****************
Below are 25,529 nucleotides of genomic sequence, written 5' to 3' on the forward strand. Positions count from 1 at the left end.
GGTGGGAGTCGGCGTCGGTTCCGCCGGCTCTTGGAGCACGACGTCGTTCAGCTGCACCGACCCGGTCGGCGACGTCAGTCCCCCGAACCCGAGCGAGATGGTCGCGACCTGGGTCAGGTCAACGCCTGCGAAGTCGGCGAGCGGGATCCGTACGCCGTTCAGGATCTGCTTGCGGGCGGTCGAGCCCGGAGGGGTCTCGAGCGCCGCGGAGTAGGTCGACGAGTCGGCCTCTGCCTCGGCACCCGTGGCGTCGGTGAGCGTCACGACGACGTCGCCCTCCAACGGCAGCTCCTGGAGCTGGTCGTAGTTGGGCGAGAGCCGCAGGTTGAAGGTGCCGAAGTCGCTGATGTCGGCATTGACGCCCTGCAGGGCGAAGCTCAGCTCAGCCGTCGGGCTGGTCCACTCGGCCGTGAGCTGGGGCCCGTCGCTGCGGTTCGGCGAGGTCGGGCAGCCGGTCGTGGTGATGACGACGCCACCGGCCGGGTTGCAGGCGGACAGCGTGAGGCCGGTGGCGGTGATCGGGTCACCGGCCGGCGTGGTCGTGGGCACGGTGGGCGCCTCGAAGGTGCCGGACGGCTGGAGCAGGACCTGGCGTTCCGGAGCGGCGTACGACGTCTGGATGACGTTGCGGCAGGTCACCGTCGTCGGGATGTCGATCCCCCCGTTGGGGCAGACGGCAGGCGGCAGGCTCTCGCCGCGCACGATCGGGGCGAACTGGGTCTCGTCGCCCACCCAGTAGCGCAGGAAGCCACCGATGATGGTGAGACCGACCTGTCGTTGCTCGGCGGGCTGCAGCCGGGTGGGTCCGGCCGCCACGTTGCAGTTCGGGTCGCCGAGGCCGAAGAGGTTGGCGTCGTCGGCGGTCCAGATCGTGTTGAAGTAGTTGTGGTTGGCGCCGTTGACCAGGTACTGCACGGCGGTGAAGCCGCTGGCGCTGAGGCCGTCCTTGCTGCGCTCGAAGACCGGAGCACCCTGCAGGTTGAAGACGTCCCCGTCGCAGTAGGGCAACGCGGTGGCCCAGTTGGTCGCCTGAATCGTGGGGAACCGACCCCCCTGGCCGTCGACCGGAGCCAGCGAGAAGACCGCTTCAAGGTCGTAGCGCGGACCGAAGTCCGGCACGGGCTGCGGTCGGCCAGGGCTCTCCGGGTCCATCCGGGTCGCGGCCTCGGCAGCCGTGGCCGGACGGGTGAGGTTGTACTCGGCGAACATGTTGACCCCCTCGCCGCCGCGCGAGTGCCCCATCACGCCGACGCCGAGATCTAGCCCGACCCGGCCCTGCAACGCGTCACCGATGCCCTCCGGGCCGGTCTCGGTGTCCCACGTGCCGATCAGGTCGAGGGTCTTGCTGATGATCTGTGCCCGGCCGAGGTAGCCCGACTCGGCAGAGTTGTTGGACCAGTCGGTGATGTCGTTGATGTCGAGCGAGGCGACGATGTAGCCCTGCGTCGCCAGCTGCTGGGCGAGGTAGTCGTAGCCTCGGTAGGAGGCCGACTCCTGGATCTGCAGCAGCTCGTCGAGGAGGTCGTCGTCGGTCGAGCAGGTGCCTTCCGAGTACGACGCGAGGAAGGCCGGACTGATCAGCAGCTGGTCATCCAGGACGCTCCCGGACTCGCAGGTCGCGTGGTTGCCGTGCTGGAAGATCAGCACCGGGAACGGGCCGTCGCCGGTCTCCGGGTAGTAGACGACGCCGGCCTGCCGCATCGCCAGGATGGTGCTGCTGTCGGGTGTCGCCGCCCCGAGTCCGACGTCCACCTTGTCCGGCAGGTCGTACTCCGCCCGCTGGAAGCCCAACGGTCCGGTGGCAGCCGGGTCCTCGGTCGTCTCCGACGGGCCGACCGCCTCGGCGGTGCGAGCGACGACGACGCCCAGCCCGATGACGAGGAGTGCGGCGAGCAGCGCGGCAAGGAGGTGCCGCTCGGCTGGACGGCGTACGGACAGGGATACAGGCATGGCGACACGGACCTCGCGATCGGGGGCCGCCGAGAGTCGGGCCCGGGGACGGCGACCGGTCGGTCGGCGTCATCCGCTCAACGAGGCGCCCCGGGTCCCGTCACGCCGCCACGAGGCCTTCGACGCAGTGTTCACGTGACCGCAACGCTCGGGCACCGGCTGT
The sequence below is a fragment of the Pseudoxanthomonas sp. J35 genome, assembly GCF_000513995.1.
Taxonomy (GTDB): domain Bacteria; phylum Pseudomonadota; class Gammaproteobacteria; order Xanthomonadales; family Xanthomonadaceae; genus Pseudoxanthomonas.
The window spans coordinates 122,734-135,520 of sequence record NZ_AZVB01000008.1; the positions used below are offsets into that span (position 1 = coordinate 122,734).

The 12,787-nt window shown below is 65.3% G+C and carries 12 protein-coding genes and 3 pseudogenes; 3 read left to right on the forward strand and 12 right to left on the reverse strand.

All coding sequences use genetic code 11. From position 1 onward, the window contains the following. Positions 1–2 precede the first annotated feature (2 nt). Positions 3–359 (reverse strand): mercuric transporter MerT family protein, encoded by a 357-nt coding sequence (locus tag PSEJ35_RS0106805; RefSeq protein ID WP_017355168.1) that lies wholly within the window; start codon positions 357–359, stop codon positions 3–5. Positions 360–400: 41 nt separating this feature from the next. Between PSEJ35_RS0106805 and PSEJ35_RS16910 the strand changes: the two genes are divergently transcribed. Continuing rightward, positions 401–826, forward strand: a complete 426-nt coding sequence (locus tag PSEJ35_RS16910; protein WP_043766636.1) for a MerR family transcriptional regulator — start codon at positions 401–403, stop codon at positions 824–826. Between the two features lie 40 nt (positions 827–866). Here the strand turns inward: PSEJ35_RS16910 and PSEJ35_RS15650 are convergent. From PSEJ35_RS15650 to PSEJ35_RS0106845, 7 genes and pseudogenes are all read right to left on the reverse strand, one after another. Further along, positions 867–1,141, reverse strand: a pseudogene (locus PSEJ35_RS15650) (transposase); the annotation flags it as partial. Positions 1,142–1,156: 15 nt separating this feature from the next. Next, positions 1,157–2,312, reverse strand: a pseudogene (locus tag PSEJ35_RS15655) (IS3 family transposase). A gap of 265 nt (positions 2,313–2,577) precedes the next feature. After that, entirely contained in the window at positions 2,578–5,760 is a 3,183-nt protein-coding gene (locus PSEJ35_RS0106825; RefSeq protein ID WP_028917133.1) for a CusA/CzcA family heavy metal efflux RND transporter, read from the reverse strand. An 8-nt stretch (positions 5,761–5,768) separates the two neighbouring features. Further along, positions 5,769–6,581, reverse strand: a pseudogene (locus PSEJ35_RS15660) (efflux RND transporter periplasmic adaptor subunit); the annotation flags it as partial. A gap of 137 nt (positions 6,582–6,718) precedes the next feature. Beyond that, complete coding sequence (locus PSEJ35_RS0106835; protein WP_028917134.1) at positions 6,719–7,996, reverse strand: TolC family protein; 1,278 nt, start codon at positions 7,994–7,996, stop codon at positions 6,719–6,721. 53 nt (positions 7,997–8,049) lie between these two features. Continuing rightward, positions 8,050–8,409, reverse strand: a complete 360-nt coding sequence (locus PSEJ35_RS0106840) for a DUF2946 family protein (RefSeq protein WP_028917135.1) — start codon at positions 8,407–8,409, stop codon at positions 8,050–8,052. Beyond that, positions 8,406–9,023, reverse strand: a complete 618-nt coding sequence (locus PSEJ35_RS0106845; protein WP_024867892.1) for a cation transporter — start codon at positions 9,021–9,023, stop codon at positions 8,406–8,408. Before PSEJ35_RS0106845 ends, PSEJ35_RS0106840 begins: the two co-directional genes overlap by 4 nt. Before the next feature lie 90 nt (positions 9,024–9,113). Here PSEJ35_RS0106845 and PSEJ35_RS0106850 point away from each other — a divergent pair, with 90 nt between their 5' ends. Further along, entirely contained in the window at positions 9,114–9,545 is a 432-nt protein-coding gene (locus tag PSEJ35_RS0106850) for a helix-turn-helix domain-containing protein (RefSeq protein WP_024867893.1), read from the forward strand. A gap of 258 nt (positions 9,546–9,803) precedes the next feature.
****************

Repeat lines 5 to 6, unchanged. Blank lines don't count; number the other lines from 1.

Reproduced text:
The window spans coordinates 122,734-135,520 of sequence record NZ_AZVB01000008.1; the positions used below are offsets into that span (position 1 = coordinate 122,734).

The 12,787-nt window shown below is 65.3% G+C and carries 12 protein-coding genes and 3 pseudogenes; 3 read left to right on the forward strand and 12 right to left on the reverse strand.